BY GAREN YEGPARIAN
This week I’ll wrap up discussion of the California propositions and hit a few other elections happening on November 2.
You might remember that there were originally ten measures planned for the ballot this election, but Proposition 18, the massive water bond, was removed by the legislature to be voted on at a later election. So let’s move on to Proposition 19, the marijuana legalization measure. For me this is an easy one to support. Personally, I don’t understand messing with my body for non-medically necessary reasons. I don’t understand tattoos, the use of tobacco or illicit drugs, or overconsumption of alcohol (an occasional drink because of the pleasant taste or wine for its medical benefits is different). But since people like to do this, and marijuana is no more harmful than tobacco or alcohol, there’s no reason to treat it differently from the latter two. Legalize, tax, and reap the societal benefits therefrom. So please, vote yes on Prop 19.
Two propositions, 20 and 27, really should be spoken of together as they go in opposite directions. They both deal with the decennial, post-U.S. Census-redistricting of legislative districts. First, some background is needed. Californians passed Prop 11 in November of 2008 (I had supported it) which changed how redistricting would be done for STATE legislative districts, i.e. State Assembly and State Senate. Instead of the legislature and Governor doing this, a citizen commission is to do it from now on. (Full disclosure, I applied for this commission, but ultimately was not appointed- details in a future article). The new process is just barely in place and will be implemented in the coming months. I suggest opposing Prop 27 which eliminates this new process. This is just plain dumb. Regardless of whether you think the legislature should or should not draw the district lines, it’s silly to change something passed by the voters so recently, that’s had money and thousands of people’s time invested in its implementation, and that is potentially (though arguably) a better system without even trying it. Prop 20, on the other hand, ADDS the redrawing of CONGRESSIONAL districts to the job of the new citizen commission, subject to approval by a nine-commissioner panel. I’m voting against this one because I want to see the results on the state level, then it will be easier to expand to the federal if it proves to be a good system. So please vote no on both Prop 20 and Prop 27.
Proposition 22 is a tough one. Because of California’s budget mess, the state has taken back some money that used to go to local governments (this arrangement itself being substantially a product of 1978’s Prop 13 which severely limited cities’ and counties abilities to raise money through local levies). Prop 22 bans this, but also addresses transportation money issues. It’s messy. I’ll be voting against it because of its complexity, the greater constraints it places on the legislature’s ability to deliberate and adopt annual budgets, and because it does not fundamentally address the state’s ridiculous 2/3 majority vote for budget passage. Please vote no on Prop 22.
Finally, Proposition 24 is an easy one to oppose. In these tight fiscal times, the legislature had been forced by some members in the pockets of corporate interests to enact tax give-backs just to be able to adopt budgets in 2008 and 2009. These tax breaks will cost the rest of us $1.3 billion in the first year. That seems far from fair, and much less sensible. Please vote yes on Prop 24.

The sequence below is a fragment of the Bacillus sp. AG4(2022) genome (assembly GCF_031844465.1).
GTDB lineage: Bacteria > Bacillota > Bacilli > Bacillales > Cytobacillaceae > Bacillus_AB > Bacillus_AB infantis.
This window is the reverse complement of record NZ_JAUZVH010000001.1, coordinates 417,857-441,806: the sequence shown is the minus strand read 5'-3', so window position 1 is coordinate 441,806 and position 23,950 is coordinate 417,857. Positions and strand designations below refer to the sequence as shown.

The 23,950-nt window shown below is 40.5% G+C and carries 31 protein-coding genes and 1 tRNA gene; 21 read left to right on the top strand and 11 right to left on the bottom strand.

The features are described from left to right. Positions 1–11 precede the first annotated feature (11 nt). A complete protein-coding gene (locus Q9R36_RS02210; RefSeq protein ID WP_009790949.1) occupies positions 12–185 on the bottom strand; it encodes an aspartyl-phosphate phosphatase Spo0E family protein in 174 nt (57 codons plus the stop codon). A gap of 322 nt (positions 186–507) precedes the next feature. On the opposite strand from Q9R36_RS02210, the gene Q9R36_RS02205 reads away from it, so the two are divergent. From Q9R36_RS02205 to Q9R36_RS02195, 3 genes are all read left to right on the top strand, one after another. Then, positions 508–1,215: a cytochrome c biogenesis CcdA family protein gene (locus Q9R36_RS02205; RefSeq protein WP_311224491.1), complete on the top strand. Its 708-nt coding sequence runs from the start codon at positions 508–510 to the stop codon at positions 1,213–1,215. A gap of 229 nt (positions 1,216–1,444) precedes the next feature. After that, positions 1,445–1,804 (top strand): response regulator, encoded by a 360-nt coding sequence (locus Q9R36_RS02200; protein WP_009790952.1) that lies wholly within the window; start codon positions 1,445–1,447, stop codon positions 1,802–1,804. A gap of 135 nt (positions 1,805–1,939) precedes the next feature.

Other elections to watch are the races for Santa Monica City Council. Obviously, not too many Armenians live there, but that council could have a big impact on many of our community members. You’ll probably remember the AYF’s joint organizing of a protest a few weeks ago with taxi drivers concerned about a new taxi regulation regime being considered. Unfortunately, this whole issue is moving through the pipeline and won’t even be substantively addressed until after the election. Nevertheless, scrutinizing elected officials actions and comments is always useful, particularly when there’s an issue of importance at play. Please, be watchful.
On a lighter note, there’s some delicious irony at play in Nevada. You might remember that Danny Tarkanian ran for the Republican nomination for the U.S. Senate seat that’s currently occupied by Harry Reid. He lost that race to Sharron Angle, a pretty extreme right-wing, Tea Party-type candidate. This Senate race is very tight. The formal candidate of the Tea Party of Nevada for this Senate seat is Scott Ashjian. So a recently exposed meeting between Angle and Ashjian is scrumptious. The meeting was recorded, and we learn that Angle is trying to talk Ashjian into pulling out of the race. She’s afraid he might draw enough votes away from her to enable Reid to win. So she made an Armenian lose, but might be made to lose by another Armenian. What are the chances of this happening in a state with precious few Armenians? Harry Reid has been good on Armenian issues, and I’ve recommended voting for him, so I’ll just say, “Run, Scott, run”. There’s also a lesson here to be remembered. It’s a lesson that was applicable in the April 13 Special Primary Election for California’s 43rd Assembly District in which Naiyiri Nahabedian lost because of Chahe Keuroghelian. The same lesson was applicable to previous Glendale City Council elections. It is a lesson that will be acutely applicable in the upcoming, 2011, Glendale City Council elections.
I’ll cover California statewide and other elections in a final piece in two weeks.
- U.S. Senator- Barbara Boxer, in “Preparing for November”
- Governor- Jerry Brown, in “Preparing for November”
- Prop 21- yes, in “Go to the Beach Free”
- Prop 23- no, in “Go to the Beach Free”
- Prop 25- yes, in “Preparing for November”
- Prop 26- no, in “Preparing for November”
- Nevada- U.S. Senator- Harry Reid